Regardless of how many Americans say they’re middle class, the number actually living in middle class neighborhoods has plummeted
by Ryan Streeter on April 28, 2016. Follow Ryan on Twitter.
This new study by Sean Reardon and Kendra Bischoff builds on the theme in this post and expands our perspective on what is perhaps one of the most important and complicated socioeconomic issues of our time: growing segregation in America by income.
This graph shows how wealth and poverty are concentrating more and more at the expense of the middle class:
The authors write:
The results presented in this report show that from 2007 to 2012 income segregation continued on the long upward trajectory that began in 1980. During the 2007‐2012 period—which spans the start of the Great Recession and the early years of recovery—middle‐class, mixed‐income neighborhoods became less common as more and more neighborhoods of concentrated poverty and concentrated affluence developed. These are not new trends, but the increase in segregation in the last five years exacerbates the increase of economically polarized communities that has occurred over the last four decades.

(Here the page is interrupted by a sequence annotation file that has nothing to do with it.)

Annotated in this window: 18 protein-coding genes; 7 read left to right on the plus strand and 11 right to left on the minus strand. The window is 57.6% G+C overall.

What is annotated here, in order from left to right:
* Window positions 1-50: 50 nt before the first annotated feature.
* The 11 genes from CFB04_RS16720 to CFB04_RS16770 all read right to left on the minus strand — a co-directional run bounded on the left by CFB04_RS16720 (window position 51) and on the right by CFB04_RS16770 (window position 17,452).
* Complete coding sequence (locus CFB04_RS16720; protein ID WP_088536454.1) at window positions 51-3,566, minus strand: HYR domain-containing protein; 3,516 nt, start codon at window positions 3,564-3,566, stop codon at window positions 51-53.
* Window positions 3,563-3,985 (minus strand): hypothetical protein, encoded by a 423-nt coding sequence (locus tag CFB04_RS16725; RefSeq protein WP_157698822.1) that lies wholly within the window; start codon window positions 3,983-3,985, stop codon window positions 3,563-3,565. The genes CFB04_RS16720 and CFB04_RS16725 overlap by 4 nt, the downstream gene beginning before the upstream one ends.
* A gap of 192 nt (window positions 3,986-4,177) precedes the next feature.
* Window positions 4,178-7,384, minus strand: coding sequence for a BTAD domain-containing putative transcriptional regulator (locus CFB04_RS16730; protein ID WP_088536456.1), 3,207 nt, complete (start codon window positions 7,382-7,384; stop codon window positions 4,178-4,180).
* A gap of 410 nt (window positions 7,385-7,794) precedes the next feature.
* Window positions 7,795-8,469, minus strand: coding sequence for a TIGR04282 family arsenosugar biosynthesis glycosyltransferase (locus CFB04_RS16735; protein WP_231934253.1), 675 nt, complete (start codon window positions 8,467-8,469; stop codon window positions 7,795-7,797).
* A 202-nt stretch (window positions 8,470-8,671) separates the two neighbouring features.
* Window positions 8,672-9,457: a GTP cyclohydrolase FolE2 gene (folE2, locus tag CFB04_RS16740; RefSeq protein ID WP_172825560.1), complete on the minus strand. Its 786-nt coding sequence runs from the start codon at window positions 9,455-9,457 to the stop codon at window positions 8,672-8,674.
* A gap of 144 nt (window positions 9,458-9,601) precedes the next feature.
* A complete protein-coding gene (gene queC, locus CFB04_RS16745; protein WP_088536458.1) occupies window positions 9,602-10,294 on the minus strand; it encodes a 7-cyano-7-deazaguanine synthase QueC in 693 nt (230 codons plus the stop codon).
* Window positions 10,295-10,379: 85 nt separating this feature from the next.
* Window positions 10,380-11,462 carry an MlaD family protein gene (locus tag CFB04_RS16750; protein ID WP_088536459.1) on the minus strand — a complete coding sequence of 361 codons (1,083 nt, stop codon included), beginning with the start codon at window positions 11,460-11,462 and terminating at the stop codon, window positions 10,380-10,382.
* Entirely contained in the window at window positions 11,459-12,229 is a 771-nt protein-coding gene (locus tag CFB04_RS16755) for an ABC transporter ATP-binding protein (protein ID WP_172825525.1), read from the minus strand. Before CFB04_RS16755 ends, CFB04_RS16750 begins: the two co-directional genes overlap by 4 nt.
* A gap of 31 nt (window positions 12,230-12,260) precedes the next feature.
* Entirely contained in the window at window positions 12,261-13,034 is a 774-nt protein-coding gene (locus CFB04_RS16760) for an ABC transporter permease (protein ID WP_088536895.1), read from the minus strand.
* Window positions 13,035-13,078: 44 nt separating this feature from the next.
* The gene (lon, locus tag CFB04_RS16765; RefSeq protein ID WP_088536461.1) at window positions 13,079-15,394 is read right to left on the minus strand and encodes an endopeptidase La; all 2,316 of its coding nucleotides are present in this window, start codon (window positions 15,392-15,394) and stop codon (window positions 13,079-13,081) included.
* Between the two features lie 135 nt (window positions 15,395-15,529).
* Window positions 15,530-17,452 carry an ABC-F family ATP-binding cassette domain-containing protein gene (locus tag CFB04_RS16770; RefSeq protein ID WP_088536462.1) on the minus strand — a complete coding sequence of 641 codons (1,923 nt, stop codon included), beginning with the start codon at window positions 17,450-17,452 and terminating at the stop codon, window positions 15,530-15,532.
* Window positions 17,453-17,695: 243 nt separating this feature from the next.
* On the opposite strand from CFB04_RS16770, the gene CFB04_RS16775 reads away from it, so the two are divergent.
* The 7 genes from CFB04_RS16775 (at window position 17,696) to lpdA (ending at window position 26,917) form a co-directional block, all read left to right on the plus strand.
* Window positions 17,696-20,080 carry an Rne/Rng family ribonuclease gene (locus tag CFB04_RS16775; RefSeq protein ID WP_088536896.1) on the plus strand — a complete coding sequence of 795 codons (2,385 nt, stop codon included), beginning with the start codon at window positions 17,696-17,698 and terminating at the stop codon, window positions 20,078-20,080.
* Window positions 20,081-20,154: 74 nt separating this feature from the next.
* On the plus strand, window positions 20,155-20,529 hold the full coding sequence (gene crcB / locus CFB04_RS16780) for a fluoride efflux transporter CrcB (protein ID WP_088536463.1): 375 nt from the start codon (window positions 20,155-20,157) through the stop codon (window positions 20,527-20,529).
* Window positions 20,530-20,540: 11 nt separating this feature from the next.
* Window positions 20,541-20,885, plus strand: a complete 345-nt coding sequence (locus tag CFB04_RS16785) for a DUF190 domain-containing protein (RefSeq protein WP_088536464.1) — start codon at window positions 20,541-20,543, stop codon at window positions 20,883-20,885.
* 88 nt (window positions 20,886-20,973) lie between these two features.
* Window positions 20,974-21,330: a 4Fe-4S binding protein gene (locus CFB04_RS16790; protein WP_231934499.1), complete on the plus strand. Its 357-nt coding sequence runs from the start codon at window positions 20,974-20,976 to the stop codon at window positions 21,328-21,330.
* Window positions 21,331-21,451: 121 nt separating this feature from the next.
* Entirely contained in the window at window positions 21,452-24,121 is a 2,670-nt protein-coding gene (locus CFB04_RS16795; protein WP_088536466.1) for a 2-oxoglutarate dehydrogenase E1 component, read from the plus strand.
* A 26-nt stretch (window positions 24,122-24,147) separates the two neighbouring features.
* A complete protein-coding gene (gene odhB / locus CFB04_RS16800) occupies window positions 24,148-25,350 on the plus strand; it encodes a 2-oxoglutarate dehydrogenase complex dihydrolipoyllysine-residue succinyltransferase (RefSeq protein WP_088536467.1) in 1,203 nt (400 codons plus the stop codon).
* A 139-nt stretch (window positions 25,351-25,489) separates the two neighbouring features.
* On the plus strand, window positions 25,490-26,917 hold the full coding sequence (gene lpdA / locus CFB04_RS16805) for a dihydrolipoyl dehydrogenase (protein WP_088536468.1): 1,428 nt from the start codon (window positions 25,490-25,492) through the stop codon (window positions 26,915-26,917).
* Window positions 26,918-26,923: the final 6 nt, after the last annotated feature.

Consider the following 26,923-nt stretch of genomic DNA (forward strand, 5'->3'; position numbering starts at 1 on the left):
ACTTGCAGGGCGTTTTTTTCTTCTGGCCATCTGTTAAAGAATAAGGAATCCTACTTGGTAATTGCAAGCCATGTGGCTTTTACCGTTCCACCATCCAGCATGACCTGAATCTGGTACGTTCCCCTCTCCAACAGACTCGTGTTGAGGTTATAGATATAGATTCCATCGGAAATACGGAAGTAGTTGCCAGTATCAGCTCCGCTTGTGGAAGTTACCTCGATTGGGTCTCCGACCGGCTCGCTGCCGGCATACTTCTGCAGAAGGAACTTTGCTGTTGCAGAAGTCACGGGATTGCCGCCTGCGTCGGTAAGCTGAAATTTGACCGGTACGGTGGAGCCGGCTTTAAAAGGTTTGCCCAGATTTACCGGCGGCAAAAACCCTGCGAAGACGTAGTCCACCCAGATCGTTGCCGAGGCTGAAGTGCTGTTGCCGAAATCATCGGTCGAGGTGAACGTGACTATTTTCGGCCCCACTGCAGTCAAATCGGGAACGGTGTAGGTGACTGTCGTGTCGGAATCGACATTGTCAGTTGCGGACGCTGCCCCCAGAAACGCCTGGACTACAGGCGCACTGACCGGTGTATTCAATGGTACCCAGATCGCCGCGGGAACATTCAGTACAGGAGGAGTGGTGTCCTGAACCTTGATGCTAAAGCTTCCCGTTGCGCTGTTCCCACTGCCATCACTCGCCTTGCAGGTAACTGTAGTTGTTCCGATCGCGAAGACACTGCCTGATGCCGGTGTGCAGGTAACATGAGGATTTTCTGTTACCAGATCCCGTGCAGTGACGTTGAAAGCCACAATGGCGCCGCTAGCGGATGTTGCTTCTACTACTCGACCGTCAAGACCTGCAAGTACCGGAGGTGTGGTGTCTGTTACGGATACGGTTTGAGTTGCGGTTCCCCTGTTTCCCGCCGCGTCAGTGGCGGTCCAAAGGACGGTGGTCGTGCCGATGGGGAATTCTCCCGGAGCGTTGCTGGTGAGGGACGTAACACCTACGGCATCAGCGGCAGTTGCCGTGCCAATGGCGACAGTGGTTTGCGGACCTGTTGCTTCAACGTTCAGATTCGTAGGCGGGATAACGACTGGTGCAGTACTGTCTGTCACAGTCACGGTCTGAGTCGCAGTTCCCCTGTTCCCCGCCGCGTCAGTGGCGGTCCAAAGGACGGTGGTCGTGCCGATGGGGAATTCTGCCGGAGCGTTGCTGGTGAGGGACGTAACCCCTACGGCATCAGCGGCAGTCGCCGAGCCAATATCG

This table adds some detail: